Last school year, I’d read posts from a few blogging friends (especially Literacy for Big Kids and Runde’s Room) about Genius Hour or passion projects. So when I heard Nick Provenzano (The Nerdy Teacher) talk about his experiences with Genius Hour during our keynote at INeLearn, and I saw the things his students accomplished and learned… I was hooked.
Genius Hour is a time set aside for students to choose and complete an independent learning project that they will share with the class- and maybe the world.
I introduced Genius Hour to my students with this video:
As I introduced the concept to my students, I could see the disbelief in their eyes. Surely, their teacher was just going to TELL them what they’d be learning, stand in front of them and teach it, and then tell them how to show what they’d learned at the end- probably with a worksheet or test.
Genius Hour is all about student-driven learning and giving students the choice to do something they’ve always wanted to try, or learn about something they’ve always wanted to know more about. It gives them a chance to accomplish something that they’d normally NEVER get to do within school walls, and it gives them a chance to accomplish something that can go beyond their school walls, too.
The excitement my kids have had for Genius Hour since Day 1 has been incredible.
As they started to brainstorm and share, I realized this wasn’t just about learning. This was about validating my students’ dreams.
One student wants to create a fashion blog. And while that may not seem to have a lot of learning involved, when you think about creating a blog, finding out why some blogs are successful, writing content, changing a blog design, taking photos, etc… I think this kid’s going to get a lot out of this project. And even if someday she doesn’t end up making a living as a fashion blogger, the skills she learns may still be valuable to what she does do.
Another student wants to make the next Minecraft, so he’s set out to learn more about video game designers’ jobs and how to code. He’s pretty sure he’ll finish his game in the next few weeks… and I’m pretty sure he’s going to fail miserably at that goal. But I’m even more certain that he’s going to learn a lot in the process- and because Genius Hour doesn’t have grades and I’ve made it very clear that learning is the priority, he can feel disappointed but know that he’s in a safe place to fail.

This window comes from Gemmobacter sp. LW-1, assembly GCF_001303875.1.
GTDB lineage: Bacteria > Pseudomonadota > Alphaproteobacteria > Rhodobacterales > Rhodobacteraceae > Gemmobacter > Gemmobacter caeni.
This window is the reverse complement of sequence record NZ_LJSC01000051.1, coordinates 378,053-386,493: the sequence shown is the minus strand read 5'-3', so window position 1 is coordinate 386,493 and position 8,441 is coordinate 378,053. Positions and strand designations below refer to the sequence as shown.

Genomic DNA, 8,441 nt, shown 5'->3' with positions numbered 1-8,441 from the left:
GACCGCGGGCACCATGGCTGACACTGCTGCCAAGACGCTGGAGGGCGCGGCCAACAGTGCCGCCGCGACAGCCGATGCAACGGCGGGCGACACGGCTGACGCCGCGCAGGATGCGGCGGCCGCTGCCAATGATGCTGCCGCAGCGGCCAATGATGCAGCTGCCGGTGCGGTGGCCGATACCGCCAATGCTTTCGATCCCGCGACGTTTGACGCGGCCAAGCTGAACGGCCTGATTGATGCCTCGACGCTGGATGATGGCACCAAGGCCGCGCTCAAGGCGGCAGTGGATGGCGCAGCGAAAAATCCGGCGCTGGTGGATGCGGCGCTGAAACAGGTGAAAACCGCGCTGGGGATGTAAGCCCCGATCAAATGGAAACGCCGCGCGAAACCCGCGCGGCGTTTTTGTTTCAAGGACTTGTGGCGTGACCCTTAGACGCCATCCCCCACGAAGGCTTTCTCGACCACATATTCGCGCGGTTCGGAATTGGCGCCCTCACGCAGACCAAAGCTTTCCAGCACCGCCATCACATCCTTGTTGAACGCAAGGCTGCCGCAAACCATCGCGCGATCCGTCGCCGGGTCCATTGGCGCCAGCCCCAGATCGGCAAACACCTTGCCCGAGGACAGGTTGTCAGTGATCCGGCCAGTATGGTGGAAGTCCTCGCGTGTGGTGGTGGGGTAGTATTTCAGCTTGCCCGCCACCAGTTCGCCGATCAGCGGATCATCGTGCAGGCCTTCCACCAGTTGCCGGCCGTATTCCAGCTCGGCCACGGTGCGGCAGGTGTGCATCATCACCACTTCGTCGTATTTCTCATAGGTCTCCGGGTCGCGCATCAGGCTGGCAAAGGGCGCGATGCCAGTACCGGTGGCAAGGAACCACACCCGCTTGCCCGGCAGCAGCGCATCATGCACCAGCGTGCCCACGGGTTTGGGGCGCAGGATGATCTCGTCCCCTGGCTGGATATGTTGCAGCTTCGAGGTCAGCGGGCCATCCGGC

One kid wants to write a book. Another kid wants to find out about how engines work. From making posters about an endangered animal to finding out why so many shelter pets die to raising money for kids with cancer, very few of my kids had a hard time deciding what to learn during Genius Hour.
Most of them had an idea from the very first day that I asked them, “What do you want to learn?” which really says something about education, doesn’t it?
The kids WANT to learn.
They know WHAT they want to learn… but no one ever asks them.
Genius Hour is one way we’re tapping into that.
It’s not to say the process has been easy… and that’ll be my next post. But when I have students working on projects at home without being asked, asking their parents if they can please go places in the community for their project, or disappointed that we’re not researching today, I know that there’s something powerful in giving students this kind of choice and independence.
The kids are excited. I’m excited. And I can’t wait to see the amazing things they do!